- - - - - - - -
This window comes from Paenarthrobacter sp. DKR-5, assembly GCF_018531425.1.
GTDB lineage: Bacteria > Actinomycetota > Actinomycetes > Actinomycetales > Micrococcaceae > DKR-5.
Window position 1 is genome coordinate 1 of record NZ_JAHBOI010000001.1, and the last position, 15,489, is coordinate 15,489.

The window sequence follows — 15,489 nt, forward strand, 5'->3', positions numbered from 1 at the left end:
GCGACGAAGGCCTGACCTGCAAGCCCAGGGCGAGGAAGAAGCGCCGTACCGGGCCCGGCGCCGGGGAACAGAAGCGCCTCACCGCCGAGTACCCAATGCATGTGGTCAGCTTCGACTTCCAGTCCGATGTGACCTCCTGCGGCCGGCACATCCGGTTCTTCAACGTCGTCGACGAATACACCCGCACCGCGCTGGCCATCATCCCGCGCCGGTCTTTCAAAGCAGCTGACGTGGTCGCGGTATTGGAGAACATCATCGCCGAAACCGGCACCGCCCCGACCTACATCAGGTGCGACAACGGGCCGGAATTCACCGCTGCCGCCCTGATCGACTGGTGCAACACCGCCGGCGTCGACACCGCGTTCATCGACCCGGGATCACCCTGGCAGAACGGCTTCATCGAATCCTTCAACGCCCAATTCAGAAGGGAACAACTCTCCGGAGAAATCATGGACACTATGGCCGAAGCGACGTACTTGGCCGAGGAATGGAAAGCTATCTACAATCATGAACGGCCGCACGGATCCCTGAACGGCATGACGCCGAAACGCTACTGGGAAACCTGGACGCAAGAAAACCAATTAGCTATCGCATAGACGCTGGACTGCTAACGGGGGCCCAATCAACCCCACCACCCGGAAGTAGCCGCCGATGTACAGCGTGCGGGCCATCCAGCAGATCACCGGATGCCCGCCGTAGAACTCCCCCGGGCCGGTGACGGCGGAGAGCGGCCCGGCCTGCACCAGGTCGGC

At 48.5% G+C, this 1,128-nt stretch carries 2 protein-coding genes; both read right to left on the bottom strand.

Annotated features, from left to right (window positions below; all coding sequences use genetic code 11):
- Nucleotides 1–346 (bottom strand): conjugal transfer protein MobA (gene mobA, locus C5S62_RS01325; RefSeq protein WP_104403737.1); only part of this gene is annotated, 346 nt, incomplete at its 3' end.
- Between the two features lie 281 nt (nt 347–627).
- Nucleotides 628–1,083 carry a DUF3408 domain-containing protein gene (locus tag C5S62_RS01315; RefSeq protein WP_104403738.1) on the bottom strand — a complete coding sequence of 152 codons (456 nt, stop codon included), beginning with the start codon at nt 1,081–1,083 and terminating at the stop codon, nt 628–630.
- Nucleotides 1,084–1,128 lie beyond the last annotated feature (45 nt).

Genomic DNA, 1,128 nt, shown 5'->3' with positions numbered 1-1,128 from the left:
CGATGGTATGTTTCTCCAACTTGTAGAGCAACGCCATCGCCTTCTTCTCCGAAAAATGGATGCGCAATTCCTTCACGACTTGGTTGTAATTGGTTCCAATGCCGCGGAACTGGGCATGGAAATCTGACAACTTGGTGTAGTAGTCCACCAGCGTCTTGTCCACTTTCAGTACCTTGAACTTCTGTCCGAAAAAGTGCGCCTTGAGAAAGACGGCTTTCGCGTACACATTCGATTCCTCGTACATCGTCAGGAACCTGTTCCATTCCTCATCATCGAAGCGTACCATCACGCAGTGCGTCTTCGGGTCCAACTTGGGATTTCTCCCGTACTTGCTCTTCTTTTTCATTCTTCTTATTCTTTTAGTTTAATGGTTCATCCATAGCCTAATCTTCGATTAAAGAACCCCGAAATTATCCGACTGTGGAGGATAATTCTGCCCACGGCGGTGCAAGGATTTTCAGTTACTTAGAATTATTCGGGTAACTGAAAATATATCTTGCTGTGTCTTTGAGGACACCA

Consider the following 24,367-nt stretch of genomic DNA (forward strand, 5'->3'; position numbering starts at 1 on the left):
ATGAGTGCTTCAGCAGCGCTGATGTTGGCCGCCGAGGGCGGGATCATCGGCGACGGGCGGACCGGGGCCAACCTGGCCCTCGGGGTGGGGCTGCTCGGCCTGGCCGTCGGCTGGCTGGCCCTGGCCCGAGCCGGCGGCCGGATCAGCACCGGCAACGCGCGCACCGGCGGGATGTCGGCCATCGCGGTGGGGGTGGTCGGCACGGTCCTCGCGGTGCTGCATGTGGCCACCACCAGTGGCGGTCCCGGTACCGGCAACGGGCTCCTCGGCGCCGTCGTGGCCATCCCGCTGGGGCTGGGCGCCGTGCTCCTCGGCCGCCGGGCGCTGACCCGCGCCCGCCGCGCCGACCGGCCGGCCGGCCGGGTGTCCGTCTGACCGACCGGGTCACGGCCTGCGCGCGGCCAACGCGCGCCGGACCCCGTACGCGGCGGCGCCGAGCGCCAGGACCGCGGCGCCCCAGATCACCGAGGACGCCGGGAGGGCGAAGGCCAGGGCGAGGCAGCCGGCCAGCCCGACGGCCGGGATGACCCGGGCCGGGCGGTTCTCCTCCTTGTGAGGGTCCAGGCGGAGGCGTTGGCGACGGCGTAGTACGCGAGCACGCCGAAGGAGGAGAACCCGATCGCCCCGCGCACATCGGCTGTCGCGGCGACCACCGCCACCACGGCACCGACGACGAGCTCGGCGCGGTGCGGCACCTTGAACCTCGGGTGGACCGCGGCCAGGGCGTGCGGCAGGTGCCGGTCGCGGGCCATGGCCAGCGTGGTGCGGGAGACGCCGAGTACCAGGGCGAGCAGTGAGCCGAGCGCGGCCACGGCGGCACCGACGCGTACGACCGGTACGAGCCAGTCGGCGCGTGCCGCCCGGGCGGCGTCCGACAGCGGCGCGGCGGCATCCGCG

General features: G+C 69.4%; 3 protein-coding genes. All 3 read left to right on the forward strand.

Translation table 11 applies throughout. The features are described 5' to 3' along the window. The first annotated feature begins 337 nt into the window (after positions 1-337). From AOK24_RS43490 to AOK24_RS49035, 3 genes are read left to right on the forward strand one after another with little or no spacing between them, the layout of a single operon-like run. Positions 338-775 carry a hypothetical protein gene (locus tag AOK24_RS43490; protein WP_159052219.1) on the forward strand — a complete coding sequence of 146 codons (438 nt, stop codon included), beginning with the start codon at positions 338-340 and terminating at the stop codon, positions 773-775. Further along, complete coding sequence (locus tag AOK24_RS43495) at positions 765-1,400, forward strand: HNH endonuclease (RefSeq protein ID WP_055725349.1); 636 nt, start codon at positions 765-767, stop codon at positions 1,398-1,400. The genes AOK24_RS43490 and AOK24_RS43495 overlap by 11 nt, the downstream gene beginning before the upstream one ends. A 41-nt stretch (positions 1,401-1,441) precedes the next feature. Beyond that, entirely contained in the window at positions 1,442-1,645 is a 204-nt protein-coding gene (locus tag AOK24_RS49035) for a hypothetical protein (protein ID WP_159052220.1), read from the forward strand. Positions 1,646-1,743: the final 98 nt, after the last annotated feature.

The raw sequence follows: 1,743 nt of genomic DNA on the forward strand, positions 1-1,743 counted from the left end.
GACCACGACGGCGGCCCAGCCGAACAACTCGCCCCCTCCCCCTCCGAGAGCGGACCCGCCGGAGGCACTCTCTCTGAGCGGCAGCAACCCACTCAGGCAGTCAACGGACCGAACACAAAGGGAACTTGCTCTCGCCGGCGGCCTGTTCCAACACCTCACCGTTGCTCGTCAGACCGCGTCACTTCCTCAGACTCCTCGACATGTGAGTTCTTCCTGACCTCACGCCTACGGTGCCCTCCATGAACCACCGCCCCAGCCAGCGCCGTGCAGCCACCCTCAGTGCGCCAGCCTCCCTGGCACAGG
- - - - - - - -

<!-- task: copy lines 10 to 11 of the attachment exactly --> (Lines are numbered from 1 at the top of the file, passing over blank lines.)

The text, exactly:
- Nucleotides 628–1,083 carry a DUF3408 domain-containing protein gene (locus tag C5S62_RS01315; RefSeq protein WP_104403738.1) on the bottom strand — a complete coding sequence of 152 codons (456 nt, stop codon included), beginning with the start codon at nt 1,081–1,083 and terminating at the stop codon, nt 628–630.
- Nucleotides 1,084–1,128 lie beyond the last annotated feature (45 nt).